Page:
Hoping to prove that there is indeed life after NetWare, Novell's goal,
according to Nugent, is to provide the best-of-breed offerings in the areas
of directory services, identity management, resource management, system
provisioning, and Web application development, and to do so in a way that
provides customers with a great deal of flexibility. "We've been talking
over the past few months about our standards-based approach and commitment
to open source and our desire to offer customers choice," said Nugent. "To
do that, we're offering a set of services that behave consistently across
Windows, Linux and NetWare. We want to be the leading provider of
cross-platform services. With SuSE and its orientation towards the
enterprise, we saw a lot of synergies across the board. It was the right
company to go after."
I reminded Nugent of another time Novell had made a similar promise. Novell
had promised that most if not all of NetWare's functionality --- especially
NetWare Directory Services --- would be available on UnixWare. I asked him
why Novell felt that it was able to make good on its promise this time.
Nugent tactfully avoided bashing his ancestry at Novell: "That was a
different company. There was nothing wrong with the company eight or nine
years ago. It's just that the Novell of that generation had a different
leadership and a different focus and it may have lacked a clear
representation of a go to market strategy. In the last 18 to 24 months,
we've sharpened our approach to the market by using a single code base to
offer everything across all platforms."
Nugent went on to explain that the single code base issue is a critical
efficiency for any company to succeed with the cross platform message.
"Until you do this, you can't begin to say to the market that you're a cross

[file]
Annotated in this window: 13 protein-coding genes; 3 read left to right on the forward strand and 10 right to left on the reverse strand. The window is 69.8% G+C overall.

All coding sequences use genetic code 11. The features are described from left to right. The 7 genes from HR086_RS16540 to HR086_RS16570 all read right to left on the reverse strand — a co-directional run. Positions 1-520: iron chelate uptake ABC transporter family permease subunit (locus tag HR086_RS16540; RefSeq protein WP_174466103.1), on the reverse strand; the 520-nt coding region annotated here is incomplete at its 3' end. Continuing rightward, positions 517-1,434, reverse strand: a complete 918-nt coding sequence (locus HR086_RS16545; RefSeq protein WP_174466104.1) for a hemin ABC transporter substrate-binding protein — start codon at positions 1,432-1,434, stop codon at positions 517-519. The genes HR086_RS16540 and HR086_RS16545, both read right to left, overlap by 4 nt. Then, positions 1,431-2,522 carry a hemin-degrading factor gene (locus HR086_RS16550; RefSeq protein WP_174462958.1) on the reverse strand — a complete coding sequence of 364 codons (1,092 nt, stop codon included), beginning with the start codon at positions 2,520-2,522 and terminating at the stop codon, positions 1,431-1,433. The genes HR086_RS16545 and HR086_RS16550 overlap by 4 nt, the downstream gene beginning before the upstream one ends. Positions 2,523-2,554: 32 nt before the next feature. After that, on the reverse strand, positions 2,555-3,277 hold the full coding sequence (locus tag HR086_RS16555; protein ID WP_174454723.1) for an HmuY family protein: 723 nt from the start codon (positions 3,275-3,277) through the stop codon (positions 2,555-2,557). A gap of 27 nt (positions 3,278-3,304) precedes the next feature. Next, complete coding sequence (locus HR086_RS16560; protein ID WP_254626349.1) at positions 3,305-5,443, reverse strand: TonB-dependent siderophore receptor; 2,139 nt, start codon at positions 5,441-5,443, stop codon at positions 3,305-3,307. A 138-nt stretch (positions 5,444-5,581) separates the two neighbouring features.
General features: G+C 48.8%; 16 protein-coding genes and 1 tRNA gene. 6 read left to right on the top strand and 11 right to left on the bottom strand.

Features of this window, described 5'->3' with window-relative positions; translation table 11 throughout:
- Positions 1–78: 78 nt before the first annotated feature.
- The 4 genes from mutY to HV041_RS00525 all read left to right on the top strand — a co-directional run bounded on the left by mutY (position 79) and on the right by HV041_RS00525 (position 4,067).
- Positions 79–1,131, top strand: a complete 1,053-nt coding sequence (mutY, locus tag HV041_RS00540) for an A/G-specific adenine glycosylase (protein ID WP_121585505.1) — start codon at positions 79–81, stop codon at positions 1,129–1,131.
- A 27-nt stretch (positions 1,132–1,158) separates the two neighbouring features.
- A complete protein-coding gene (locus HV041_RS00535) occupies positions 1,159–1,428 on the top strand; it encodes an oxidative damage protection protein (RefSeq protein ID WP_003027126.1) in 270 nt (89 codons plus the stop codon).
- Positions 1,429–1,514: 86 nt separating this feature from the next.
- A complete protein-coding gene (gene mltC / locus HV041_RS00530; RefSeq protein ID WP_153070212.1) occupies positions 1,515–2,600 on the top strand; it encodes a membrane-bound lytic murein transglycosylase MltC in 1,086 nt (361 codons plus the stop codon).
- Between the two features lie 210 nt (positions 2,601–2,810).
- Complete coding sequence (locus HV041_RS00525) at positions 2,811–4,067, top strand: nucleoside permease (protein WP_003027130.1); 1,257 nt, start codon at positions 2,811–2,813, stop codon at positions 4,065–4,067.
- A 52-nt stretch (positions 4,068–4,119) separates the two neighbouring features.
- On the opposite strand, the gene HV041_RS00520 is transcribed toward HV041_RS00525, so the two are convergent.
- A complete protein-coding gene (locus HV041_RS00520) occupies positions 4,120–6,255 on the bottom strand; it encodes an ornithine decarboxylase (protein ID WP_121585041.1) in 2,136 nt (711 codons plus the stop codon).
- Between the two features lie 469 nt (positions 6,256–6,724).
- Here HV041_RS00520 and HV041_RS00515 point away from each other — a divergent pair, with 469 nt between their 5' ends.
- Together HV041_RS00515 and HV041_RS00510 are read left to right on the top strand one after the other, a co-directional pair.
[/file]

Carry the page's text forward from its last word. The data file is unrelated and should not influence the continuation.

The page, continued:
platform vendor," said Nugent. "We took the code that was tied closely to
the operating system, we put it into common code base, and made it
compilable for other operating systems. Prior management teams wanted to go
the cross platform course from multiple code bases. It's tough enough to
maintain one code base for one operating system. But to maintain three for
three or six for six? Now that we're on a single code base, we're in a much
better position to deliver on the cross platform promise."
Another reason the Novell executive team likes SuSE, Nugent continued, is
because of SuSE's people. The SuSE team understands the same customer set
that Novell targets: the enterprise. "They understand enterprises much
better than Red Hat does, " Nugent said. "As an example, SuSE wisely delayed
the release of the next version of its enterprise class Linux until version
2.6 of the Linux kernel comes out. So, the next release of SuSE's Enterprise
Server will be version 9 which will come out in the spring or summer of next
year. Meanwhile, Red Hat just announced its newest enterprise version of
Linux --- Red Hat Enterprise Linux 3.0 --- and it will be based on version
2.4 of the kernel. They'll have to rev it again when version 2.6 of the
kernel comes out and the last thing enterprises want is that kind of
I asked Nugent why, even if the distribution is not a commodity, it makes
sense for Novell to own a distribution when, as part of its commitment to
choice, it promises to support other distributions as well. Said Nugent,
"That is true. We are committed to supporting any enterprise distribution of
Linux. In addition to SuSE, our stuff runs on Red Hat. The Turbo guys have
announced they'll be coming out with an enterprise Linux and when it's out,
we'll support that. If tomorrow, the folks at Debian said they're coming out
with an enterprise Linux, we'd support that too. So, in light of that,
internally at Novell, we debated this ad nauseum and we still decided that
we needed a distribution to be successful. We thought about coming out with
a third enterprise distribution of our own (in addition to SuSE's and Red
Hat's). But in addition to SuSE's enterprise mindset, we saw a company that
was successful in Europe and that had great relationships in Latin America,
South American and Asia."
Nugent made it clear that the SuSE deal shouldn't be recognized as a Linux
play, or even an open source play. "The decision was based on the fact that
they understand the market," said Nugent. "Not the Linux market or the open
source market. The enterprise market."
Fair enough. SuSE may indeed be an excellent fit for this new generation of
Novell. But with $50 million of IBM's money in the mix, the real rationale
is hard to deny.
Arjen Lentz, Technical Writer, Trainer
Brisbane, QLD Australia
MySQL AB, www.mysql.com
Brisbane 2 Feb 2004 (5 days): Using & Managing MySQL Training
Training,Support,Licenses,T-shirts @ https://order.mysql.com/?marl